Midland Opera’s latest production takes Cav and Pag and relocates them to the world of Guys and Dolls. And it works. The scenery is crude, but the director Sarah Helsby Hughes gets around that in the best possible way, filling the stage with a colourful, skilfully-marshalled parade of Little Italy streetlife: wiseguys, nuns, pizza chefs and kindly neighbourhood cops. It’s no mean feat to get an amateur chorus to enter into character this vividly.
And at the centre of these two hot-blooded tales of jealousy and murder, Midlands Opera fields two highly capable casts. In Cavalleria Rusticana, Helsby Hughes herself plays a touchingly vulnerable Santuzza, against Edward Harrisson’s cocksure, bullish Turiddu and Katherine Cooper’s warm-toned Lucia. John Kiefert’s sinister Alfio and Urszula Bock as a vampish Lola were well-matched to their roles, vocally and in appearance.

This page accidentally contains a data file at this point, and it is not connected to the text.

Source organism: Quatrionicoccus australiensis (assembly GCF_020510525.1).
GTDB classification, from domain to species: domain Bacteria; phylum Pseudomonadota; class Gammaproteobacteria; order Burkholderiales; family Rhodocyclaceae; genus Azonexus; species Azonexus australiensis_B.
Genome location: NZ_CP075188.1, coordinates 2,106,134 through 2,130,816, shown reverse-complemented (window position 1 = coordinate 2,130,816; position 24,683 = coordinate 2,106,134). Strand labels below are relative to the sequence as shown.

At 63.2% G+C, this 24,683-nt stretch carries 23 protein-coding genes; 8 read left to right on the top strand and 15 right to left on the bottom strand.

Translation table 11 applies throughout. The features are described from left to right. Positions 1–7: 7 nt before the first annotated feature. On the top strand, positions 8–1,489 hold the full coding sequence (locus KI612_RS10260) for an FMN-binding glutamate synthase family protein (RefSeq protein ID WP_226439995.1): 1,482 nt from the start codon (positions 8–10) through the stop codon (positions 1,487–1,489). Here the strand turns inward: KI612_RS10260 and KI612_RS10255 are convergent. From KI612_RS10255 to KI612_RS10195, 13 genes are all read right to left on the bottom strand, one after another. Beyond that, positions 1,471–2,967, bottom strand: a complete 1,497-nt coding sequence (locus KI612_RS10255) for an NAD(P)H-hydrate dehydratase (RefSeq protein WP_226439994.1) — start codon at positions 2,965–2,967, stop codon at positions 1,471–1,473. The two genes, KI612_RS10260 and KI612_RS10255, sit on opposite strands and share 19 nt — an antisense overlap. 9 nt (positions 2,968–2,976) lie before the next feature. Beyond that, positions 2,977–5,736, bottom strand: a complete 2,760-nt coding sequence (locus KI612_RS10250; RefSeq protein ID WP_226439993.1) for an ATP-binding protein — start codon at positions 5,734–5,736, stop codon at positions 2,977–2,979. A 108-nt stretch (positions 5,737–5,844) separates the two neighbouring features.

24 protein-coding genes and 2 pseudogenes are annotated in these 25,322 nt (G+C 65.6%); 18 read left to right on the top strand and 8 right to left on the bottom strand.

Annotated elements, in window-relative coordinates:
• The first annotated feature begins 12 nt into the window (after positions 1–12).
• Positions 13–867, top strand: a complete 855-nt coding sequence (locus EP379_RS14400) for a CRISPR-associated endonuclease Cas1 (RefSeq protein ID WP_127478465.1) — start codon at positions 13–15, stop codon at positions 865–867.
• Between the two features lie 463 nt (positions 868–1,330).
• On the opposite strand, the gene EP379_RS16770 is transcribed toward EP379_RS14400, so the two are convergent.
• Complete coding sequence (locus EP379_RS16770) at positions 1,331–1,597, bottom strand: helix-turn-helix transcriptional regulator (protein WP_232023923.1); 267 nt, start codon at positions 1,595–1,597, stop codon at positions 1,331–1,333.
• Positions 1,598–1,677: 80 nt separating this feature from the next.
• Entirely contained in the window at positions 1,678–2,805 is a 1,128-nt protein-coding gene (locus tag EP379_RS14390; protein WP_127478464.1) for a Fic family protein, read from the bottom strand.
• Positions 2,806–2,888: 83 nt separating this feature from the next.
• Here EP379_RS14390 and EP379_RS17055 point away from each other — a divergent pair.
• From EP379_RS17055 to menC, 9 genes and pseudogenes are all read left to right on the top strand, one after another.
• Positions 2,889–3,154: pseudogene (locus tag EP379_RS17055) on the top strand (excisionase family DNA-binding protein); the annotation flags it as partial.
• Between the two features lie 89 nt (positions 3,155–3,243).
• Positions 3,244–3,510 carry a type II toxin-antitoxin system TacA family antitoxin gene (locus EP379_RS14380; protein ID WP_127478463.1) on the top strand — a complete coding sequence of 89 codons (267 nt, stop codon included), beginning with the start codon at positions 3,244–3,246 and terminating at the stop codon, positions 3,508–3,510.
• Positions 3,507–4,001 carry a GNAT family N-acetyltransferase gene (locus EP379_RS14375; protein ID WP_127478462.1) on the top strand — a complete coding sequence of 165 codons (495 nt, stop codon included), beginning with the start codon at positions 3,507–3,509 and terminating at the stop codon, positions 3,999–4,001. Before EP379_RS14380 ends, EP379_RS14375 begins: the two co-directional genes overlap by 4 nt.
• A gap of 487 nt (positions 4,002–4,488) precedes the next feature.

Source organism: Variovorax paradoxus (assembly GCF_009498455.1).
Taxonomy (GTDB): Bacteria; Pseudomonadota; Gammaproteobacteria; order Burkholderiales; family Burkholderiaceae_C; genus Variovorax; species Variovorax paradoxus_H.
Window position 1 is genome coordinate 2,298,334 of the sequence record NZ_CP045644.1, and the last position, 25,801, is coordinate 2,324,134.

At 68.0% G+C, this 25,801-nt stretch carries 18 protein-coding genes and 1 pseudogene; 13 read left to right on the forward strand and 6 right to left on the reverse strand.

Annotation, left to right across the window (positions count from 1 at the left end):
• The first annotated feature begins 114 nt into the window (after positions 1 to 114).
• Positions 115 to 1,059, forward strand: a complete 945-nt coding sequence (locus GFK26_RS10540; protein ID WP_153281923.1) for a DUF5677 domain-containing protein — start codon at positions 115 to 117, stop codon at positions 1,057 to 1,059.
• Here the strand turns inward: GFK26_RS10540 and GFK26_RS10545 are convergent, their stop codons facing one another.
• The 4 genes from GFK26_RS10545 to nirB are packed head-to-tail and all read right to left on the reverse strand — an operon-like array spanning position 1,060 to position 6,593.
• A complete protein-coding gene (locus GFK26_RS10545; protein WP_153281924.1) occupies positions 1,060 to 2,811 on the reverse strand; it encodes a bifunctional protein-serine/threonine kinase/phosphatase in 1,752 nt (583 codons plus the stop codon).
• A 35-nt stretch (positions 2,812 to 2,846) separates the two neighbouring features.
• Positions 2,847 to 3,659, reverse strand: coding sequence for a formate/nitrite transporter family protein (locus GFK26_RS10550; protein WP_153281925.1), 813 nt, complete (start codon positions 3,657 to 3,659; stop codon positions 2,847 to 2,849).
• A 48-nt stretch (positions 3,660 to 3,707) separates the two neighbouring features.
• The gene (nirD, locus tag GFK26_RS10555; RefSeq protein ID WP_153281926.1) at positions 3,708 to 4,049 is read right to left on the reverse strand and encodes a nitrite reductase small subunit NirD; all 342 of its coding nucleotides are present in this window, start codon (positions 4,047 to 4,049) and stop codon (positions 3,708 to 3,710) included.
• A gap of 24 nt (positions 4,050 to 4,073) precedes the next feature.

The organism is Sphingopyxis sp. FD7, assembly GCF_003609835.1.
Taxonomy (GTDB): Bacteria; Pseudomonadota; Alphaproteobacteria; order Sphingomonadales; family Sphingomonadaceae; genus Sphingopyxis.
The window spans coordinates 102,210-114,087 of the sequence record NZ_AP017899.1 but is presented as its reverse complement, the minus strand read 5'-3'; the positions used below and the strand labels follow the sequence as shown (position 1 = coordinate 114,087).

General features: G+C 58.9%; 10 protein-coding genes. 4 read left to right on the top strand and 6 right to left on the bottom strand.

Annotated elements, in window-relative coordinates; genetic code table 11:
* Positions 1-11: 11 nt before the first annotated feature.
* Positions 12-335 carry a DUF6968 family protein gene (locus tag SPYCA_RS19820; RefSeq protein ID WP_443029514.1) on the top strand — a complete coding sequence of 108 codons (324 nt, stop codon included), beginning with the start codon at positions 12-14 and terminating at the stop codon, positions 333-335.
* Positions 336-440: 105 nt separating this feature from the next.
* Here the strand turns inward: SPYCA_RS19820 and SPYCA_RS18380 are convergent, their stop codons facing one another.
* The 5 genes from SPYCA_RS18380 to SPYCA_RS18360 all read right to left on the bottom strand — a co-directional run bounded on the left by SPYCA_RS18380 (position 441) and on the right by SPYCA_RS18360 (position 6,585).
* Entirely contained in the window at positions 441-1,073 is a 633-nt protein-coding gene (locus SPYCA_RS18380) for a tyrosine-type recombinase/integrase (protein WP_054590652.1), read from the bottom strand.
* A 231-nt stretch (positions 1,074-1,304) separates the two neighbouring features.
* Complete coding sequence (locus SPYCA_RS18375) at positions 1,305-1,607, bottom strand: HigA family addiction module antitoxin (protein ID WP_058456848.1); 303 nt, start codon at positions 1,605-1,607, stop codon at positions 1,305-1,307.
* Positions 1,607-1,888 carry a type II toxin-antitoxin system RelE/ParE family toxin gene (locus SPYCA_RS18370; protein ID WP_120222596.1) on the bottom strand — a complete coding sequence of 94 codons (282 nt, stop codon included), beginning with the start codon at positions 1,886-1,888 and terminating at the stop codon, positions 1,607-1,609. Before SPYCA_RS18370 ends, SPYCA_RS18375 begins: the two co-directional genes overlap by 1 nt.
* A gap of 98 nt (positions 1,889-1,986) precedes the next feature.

If the choral singing was a little shaky in the famous Easter Hymn, it definitely went up a good notch or two in I Pagliacci. Right from the start, and Michael Lam (Tonio)’s ringing, black-voiced Prologue, this really did pull you into the drama, with Lam plus Richard Owen (as Canio) and the bright, bell-like soprano of Claudia Wood (Nedda) delivering some of the most compelling singing of the night. Even Peppe (Robert Edward)’s puppet monkey couldn’t quite upstage them.
James Longstaffe conducted urgently, with some stylish string playing. I’d only remind whoever’s doing the lighting that you’re not obliged to use every colour on your desk. And one more thing – in a city that sees as little opera as Birmingham, Midland Opera has a vital role to play. There are so many unstaged operas to choose from. Why pour all this talent and energy into a pair that were performed here by WNO just five months ago?